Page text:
American Importers Accuse Shipping Giants of Profiteering
https://www.nytimes.com › shipping-container-shortage
profiteering shipping containers from http://www.nytimes.com
May 4, 2022 — Carriers are exploiting the supply chain chaos to breach contracts and jack up rates, importers say in asking for federal intervention.

#18 Bonobo on 11.02.22 at 3:35 pm

Sigh…two more years until Trump gets back into office and Pierre takes over as PM here.

Keystone XL will restart and pipelines will be built with abandon. Energy prices will go back to 2020 levels, the war in Ukraine will end, Britney Griner will get released, Rocket Man in North Korea will settle down. Oh and inflation will begin dropping down to less than 2 % once Trump is back and Trudeau is out.

Netenyahu is back with a majority!

Biden and Trudeau/ are lame ducks and are ineffective.

Republicans are poised to take back the House and Senate.

Good times. Things are getting better with SoCons back in the driver seat. See there is always a silver lining.

With love from Alberta!

#19 Rook on 11.02.22 at 3:37 pm

“In 2007, the average Millennial was 15 and more worried about zits than basis points.”

I’m a millennial, and I was 24. What’s that make me, a geriatric mill?

Nomenclature aside, between 2007 (university) and now (career), my annual income has gone up by somewhere in the order of 9 or 10x. But the interesting thing is, I couldn’t afford a home then, and I can’t afford one now. So nothing’s really changed for me, save the number of commas in my net worth, and the colour on the excel sheet (from red to black).

plus ça change, amirite?

#20 Roial1 on 11.02.22 at 3:38 pm

The beautiful dog pictured very much reminds me of “Browne” My very first dog. Also a farm dog. Super smart.
1948 was a very long time ago.
Dad built a “war time house for——1500CDN$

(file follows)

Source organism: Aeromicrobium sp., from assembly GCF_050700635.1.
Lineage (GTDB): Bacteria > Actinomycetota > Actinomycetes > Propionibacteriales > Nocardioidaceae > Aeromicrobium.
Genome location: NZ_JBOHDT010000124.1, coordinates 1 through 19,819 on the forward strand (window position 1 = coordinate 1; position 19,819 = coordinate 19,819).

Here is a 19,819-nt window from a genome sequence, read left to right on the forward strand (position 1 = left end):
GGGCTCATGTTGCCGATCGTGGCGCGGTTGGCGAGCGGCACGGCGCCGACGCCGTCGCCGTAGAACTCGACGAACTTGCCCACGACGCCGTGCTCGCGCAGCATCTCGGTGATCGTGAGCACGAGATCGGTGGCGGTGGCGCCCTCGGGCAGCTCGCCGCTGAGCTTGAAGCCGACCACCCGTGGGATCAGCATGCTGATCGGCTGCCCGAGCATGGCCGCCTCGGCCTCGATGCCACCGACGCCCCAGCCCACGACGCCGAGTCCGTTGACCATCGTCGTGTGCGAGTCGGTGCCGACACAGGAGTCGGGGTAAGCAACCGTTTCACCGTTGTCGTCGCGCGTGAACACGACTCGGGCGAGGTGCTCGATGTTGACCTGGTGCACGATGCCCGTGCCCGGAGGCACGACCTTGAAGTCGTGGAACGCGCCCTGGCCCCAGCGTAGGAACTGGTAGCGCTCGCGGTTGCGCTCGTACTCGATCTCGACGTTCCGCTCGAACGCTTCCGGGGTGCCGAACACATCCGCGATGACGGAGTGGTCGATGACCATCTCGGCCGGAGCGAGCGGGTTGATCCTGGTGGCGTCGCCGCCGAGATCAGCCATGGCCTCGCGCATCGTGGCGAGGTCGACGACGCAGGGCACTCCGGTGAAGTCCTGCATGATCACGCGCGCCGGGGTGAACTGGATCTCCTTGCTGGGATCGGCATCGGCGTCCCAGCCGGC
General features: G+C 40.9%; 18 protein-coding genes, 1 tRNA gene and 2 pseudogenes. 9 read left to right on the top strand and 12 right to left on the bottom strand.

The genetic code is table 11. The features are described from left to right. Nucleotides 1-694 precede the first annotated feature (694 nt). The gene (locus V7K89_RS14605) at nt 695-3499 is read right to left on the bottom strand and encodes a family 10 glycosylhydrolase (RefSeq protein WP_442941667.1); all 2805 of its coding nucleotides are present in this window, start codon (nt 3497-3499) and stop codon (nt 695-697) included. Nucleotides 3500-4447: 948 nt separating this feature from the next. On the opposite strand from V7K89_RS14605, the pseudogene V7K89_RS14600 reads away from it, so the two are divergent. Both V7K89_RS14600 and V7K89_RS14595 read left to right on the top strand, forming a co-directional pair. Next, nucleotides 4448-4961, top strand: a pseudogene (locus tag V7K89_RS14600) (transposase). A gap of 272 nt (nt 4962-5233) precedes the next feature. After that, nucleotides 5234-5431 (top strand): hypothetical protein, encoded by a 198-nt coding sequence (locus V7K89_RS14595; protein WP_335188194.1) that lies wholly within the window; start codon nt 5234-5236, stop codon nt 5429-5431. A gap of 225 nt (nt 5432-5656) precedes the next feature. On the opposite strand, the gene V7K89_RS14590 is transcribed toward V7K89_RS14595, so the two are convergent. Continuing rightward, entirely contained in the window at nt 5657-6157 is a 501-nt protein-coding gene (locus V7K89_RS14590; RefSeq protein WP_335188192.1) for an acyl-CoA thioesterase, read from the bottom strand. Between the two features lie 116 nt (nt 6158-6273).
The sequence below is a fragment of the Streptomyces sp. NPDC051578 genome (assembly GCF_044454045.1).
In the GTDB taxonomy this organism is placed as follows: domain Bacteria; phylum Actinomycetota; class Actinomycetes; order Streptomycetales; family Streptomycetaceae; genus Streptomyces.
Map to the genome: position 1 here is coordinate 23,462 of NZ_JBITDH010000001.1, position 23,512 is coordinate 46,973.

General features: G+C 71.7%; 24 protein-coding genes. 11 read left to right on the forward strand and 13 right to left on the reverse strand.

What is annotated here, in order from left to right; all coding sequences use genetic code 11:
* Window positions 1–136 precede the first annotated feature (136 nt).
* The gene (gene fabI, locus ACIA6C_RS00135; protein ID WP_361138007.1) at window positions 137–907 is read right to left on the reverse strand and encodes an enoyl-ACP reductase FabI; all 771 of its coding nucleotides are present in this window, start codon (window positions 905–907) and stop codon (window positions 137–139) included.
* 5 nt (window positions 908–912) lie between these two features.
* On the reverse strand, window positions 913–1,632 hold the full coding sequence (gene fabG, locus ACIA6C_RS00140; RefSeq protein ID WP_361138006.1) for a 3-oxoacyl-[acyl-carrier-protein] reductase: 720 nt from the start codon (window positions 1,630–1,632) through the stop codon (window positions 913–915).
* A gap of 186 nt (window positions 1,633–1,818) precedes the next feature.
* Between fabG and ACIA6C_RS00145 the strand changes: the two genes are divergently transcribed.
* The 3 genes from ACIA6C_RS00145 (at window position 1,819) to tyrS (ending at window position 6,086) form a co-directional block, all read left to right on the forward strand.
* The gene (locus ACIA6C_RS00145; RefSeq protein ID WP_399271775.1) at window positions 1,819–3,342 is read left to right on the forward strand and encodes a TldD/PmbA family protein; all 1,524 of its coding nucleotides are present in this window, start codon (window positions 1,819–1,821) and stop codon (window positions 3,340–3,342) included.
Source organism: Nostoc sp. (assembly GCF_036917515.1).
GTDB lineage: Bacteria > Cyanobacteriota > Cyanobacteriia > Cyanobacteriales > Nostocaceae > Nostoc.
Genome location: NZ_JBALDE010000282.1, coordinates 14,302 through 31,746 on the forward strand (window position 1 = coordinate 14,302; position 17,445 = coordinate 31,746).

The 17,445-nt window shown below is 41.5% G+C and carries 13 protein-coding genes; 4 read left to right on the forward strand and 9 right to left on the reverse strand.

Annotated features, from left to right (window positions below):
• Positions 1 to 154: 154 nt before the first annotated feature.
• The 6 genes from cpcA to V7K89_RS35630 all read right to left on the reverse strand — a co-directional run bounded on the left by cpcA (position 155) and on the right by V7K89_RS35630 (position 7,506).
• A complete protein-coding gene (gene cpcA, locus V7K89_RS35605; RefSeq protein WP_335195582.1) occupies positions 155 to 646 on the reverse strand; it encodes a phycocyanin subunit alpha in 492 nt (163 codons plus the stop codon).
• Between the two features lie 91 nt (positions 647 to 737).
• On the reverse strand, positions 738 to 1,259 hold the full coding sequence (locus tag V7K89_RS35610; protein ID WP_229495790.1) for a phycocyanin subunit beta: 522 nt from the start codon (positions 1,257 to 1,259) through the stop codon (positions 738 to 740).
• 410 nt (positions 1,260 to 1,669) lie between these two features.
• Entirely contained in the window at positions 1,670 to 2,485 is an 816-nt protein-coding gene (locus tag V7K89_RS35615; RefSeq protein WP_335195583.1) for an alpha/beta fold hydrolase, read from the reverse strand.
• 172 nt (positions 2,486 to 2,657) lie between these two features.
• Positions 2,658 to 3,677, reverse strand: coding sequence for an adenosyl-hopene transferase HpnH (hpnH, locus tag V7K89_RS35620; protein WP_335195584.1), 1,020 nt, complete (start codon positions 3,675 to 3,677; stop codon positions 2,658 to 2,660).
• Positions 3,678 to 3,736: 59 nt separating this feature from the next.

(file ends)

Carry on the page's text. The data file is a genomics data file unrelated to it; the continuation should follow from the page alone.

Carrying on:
#21 pBrasseur on 11.02.22 at 3:39 pm

Privatizing CMHC would by far the most needed and efficient policy change to return RE to “normal”. No way a private and free market would make it so easy for first time buyers to borrow the insane amounts we see today.

Also in a “normal” market you don’t need to tax capital gain on first residence because prices rises closely enough with regular inflation, most gain would be due to inflation and taxing inflation is wrong and unfair. Pepe won’t do it and nobody should.

#22 Prince Polo on 11.02.22 at 3:43 pm

Since nobody here is trusting politicians to do the right thing, what is stopping them from introducing 50yr amortizations to make housing more “affordable”? I can totally see our diabolical Photo-op Minister making such an announcement with a huge grin on his face.

#23 Linda on 11.02.22 at 3:45 pm

The numbers cited in today’s post makes one thing clear: even if house prices plopped by half, the amounts people would have to shell out to purchase would be beyond the reach of the majority of Canadians. Seriously, not too many folks could afford a monthly mortgage in excess of $4K & if a Van house goes for $1.8 million, a 50% haircut would still see that house selling for $900K. The $4K monthly was for a mortgage in the $572K range. Even with a 50% drop in price plus 20% down, the putative Van mortgage would be in the $720K range with a commensurate higher monthly.